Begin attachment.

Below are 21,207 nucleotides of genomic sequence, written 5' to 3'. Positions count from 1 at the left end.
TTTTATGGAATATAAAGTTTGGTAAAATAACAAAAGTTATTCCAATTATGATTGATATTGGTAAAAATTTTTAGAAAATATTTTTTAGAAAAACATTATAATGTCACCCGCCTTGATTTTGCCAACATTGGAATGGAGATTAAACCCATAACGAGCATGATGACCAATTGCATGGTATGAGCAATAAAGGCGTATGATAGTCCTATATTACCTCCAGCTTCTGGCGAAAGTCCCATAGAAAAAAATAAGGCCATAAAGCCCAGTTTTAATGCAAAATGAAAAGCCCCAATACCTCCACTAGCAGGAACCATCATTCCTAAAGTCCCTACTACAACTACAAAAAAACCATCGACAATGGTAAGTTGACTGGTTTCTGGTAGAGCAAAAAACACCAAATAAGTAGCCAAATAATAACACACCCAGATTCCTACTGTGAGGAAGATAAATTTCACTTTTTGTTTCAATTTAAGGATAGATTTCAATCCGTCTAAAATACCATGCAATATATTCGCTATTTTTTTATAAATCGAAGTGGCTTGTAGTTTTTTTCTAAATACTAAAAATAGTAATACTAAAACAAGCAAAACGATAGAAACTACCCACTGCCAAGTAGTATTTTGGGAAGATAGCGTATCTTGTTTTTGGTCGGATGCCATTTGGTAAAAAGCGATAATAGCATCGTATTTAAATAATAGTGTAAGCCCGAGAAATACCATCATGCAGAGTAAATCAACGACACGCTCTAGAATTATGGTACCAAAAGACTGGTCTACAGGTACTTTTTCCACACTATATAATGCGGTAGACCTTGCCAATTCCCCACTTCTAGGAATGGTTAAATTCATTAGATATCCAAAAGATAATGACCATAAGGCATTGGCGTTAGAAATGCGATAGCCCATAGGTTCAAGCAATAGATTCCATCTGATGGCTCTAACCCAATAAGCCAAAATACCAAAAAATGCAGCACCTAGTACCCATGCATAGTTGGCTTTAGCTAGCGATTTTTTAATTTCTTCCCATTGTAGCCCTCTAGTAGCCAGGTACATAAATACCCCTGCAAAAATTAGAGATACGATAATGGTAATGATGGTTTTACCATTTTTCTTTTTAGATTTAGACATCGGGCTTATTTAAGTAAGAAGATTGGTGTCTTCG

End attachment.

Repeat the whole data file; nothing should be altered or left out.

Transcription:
Below are 21,207 nucleotides of genomic sequence, written 5' to 3'. Positions count from 1 at the left end.
TTTTATGGAATATAAAGTTTGGTAAAATAACAAAAGTTATTCCAATTATGATTGATATTGGTAAAAATTTTTAGAAAATATTTTTTAGAAAAACATTATAATGTCACCCGCCTTGATTTTGCCAACATTGGAATGGAGATTAAACCCATAACGAGCATGATGACCAATTGCATGGTATGAGCAATAAAGGCGTATGATAGTCCTATATTACCTCCAGCTTCTGGCGAAAGTCCCATAGAAAAAAATAAGGCCATAAAGCCCAGTTTTAATGCAAAATGAAAAGCCCCAATACCTCCACTAGCAGGAACCATCATTCCTAAAGTCCCTACTACAACTACAAAAAAACCATCGACAATGGTAAGTTGACTGGTTTCTGGTAGAGCAAAAAACACCAAATAAGTAGCCAAATAATAACACACCCAGATTCCTACTGTGAGGAAGATAAATTTCACTTTTTGTTTCAATTTAAGGATAGATTTCAATCCGTCTAAAATACCATGCAATATATTCGCTATTTTTTTATAAATCGAAGTGGCTTGTAGTTTTTTTCTAAATACTAAAAATAGTAATACTAAAACAAGCAAAACGATAGAAACTACCCACTGCCAAGTAGTATTTTGGGAAGATAGCGTATCTTGTTTTTGGTCGGATGCCATTTGGTAAAAAGCGATAATAGCATCGTATTTAAATAATAGTGTAAGCCCGAGAAATACCATCATGCAGAGTAAATCAACGACACGCTCTAGAATTATGGTACCAAAAGACTGGTCTACAGGTACTTTTTCCACACTATATAATGCGGTAGACCTTGCCAATTCCCCACTTCTAGGAATGGTTAAATTCATTAGATATCCAAAAGATAATGACCATAAGGCATTGGCGTTAGAAATGCGATAGCCCATAGGTTCAAGCAATAGATTCCATCTGATGGCTCTAACCCAATAAGCCAAAATACCAAAAAATGCAGCACCTAGTACCCATGCATAGTTGGCTTTAGCTAGCGATTTTTTAATTTCTTCCCATTGTAGCCCTCTAGTAGCCAGGTACATAAATACCCCTGCAAAAATTAGAGATACGATAATGGTAATGATGGTTTTACCATTTTTCTTTTTAGATTTAGACATCGGGCTTATTTAAGTAAGAAGATTGGTGTCTTCG